Nokia has launched it’s own Maps service after a user-backlash led Apple to apologise for the quality of its iOS6 Maps update.The Finnish firm quickly capitalised by beating Google to the release of an app in Apple’s iPhone and iPad store.
Giving away a product that cost millions of dollars to create to owners of a rival’s products might seem like an odd business decision, but behind it lies a critical point.
If Nokia’s 25-year-old mapping business is to survive the evolution from dedicated sat-nav systems to smart devices it needs to secure as much feedback data as it can.
That means attempting to woo smartphone and tablet users with a series of innovations.
You can already see a hint of the importance of feedback data in the colour codes Nokia uses to show which streets are suffering from busy traffic. It does this by taking anonymised GPS and movement readings from users’ phones and other Nokia-powered sat-nav systems to work out road conditions.
Its upcoming Living Maps feature aims to take this a step further by colour-coding areas according to each user’s leisure tastes.
The unit traces its roots to Barry Karlin, a South African immigrant to Silicon Valley who had the idea of a computer mapping solution after becoming lost while driving in the area in 1984 and finding the large map he owned unwieldy to use.
In 1987 he launched DriverGuide – a printed door-to-door driving guide sold from kiosks which was targeted at rental car drivers in San Francisco.
Over the following years the company changed its name first to Navtech, then Navteq and for a time came under the control of Philips.
But after research costs mounted, the Dutch company decided go in a different direction and by 2004 the business had been floated on the New York Stock Exchange with a valuation of about $2 billion (£1.2 billion).
Its public status proved to be short-lived when Nokia announced it wanted to acquire the firm in 2007. It paid $8.1 billion for the privilege the following year.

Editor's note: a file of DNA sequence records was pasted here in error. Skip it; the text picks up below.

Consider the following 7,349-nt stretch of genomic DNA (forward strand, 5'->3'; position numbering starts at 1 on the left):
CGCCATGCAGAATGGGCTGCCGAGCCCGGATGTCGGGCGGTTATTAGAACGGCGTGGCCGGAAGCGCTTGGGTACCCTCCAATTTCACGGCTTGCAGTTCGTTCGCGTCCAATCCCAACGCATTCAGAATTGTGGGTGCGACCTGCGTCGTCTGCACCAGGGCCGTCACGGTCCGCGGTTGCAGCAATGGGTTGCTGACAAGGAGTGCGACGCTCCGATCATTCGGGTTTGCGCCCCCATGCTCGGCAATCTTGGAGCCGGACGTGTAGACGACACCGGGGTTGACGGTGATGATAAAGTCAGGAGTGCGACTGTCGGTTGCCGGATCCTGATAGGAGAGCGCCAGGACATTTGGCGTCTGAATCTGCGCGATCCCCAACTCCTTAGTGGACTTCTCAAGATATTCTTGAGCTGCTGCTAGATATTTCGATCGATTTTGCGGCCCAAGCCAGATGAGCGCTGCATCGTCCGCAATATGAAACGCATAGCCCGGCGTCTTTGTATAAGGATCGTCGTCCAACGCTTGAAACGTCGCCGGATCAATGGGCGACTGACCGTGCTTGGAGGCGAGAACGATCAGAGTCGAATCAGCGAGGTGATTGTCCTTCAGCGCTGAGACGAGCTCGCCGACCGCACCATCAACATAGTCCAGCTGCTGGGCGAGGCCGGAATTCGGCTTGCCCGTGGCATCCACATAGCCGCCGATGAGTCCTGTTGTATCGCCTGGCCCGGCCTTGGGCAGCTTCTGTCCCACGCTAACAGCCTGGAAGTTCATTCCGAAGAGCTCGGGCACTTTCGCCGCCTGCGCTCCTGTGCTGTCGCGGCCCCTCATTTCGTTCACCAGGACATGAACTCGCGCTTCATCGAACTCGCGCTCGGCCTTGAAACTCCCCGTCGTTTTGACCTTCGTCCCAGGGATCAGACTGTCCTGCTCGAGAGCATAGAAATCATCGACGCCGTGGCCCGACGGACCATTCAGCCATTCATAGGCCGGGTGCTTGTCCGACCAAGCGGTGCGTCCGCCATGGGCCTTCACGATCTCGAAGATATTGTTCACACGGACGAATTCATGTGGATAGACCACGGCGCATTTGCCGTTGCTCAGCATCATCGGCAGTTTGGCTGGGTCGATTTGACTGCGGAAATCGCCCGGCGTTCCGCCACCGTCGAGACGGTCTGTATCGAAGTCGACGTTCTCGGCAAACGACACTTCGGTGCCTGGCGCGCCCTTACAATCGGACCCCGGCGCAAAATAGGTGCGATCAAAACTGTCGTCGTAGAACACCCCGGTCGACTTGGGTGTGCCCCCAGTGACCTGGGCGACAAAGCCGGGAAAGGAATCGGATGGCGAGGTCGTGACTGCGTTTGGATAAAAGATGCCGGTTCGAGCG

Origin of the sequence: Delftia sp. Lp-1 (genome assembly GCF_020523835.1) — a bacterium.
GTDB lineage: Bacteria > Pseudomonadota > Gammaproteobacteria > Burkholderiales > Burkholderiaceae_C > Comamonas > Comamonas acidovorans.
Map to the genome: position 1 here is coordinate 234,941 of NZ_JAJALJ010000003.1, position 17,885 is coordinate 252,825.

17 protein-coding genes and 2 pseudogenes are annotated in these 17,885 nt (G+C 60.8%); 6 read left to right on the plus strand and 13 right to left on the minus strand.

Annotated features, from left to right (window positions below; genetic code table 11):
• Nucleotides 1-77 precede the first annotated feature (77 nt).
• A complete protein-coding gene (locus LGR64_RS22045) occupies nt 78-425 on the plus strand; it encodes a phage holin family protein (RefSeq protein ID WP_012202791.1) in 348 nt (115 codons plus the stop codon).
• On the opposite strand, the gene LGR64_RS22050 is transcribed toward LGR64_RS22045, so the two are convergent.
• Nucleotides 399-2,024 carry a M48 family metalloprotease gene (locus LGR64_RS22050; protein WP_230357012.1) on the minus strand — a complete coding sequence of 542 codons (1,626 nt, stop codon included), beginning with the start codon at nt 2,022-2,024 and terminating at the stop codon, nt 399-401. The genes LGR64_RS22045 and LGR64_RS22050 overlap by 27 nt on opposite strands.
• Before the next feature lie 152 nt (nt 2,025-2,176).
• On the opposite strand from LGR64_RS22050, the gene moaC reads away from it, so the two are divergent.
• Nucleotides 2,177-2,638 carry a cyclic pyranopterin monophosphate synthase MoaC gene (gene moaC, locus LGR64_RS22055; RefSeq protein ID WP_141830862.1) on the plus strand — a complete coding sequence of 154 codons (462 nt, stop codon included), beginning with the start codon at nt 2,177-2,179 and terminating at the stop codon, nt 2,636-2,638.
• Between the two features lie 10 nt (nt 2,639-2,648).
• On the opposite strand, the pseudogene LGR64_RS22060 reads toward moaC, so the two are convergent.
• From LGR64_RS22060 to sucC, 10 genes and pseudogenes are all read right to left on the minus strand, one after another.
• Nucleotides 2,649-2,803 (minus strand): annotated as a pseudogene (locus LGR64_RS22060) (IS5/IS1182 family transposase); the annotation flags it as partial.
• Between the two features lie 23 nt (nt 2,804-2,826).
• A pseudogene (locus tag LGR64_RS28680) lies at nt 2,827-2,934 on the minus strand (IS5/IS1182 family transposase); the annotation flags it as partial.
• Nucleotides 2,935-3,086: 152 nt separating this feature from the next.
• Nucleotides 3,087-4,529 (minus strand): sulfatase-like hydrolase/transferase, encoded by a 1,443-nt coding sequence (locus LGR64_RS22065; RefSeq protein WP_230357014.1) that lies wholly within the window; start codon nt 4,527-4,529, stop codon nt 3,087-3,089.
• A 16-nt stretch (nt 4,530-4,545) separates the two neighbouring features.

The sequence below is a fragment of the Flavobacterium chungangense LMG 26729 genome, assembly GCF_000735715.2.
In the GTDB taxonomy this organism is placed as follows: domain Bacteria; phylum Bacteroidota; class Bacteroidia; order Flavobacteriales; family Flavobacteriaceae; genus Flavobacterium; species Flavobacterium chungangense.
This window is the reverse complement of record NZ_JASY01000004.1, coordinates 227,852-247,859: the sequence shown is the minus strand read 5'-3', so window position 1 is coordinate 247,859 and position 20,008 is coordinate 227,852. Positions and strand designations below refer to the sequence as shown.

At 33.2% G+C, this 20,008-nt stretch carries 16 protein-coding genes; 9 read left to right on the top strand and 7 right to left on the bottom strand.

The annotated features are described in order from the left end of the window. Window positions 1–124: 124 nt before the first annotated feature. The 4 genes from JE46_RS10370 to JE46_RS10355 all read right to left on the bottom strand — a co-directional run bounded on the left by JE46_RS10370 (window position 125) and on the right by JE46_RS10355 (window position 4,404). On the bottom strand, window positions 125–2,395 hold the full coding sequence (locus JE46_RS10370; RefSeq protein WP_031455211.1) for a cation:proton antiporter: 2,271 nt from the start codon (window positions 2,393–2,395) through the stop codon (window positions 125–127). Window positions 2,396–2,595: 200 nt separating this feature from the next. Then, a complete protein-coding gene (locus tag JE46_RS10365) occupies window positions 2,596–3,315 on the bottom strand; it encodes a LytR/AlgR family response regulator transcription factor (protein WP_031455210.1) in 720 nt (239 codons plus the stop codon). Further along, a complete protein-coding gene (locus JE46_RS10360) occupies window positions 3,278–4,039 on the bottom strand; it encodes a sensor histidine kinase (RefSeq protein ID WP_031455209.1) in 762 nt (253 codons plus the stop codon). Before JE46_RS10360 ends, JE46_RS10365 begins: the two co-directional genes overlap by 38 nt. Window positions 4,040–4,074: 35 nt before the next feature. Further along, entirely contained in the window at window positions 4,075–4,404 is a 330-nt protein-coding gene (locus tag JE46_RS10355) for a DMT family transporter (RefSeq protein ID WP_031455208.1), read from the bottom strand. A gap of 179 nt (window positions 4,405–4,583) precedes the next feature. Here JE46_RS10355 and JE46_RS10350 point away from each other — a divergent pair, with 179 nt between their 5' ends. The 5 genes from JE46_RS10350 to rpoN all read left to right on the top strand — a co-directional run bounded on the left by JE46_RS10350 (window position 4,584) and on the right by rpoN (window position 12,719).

Nokia already powers the default map apps on Windows Phone handsets, Windows 8 computers and Amazon’s Kindle tablets.
The True cars are fitted with a range of sensors including high-precision cameras and an inertial measurement unit which measures the slope of each road – a feature which could allow trucking companies to identify the least hilly routes in order to cut fuel costs.
But the critical feature is a rotating sensor called Lidar (light detection and ranging) which uses 64 lasers to capture 1.3 million points of digital information every second of each vehicle’s journey.
“The lasers bounce off any reflective surface that allows us to capture lane markings [which use reflective paint], it shows us the exact location of road signs and it also allows us to capture the world in 3D,” explains Mr Fox.
“That’s the primary purpose… we are able to create at street-level a digital representation of the real world.”
While Google’s Street View offers panoramic photos, Nokia intends to offer a computer-created graphics-based version of the planet by combining Lidar-collected data with colour information gathered by panoramic cameras.
The advantage, Mr Fox suggests, is that Nokia can offer a highly-detailed depiction of the environment to pedestrians, but a less distracting version to motorists.
6,366 people are employed by Nokia’s location division.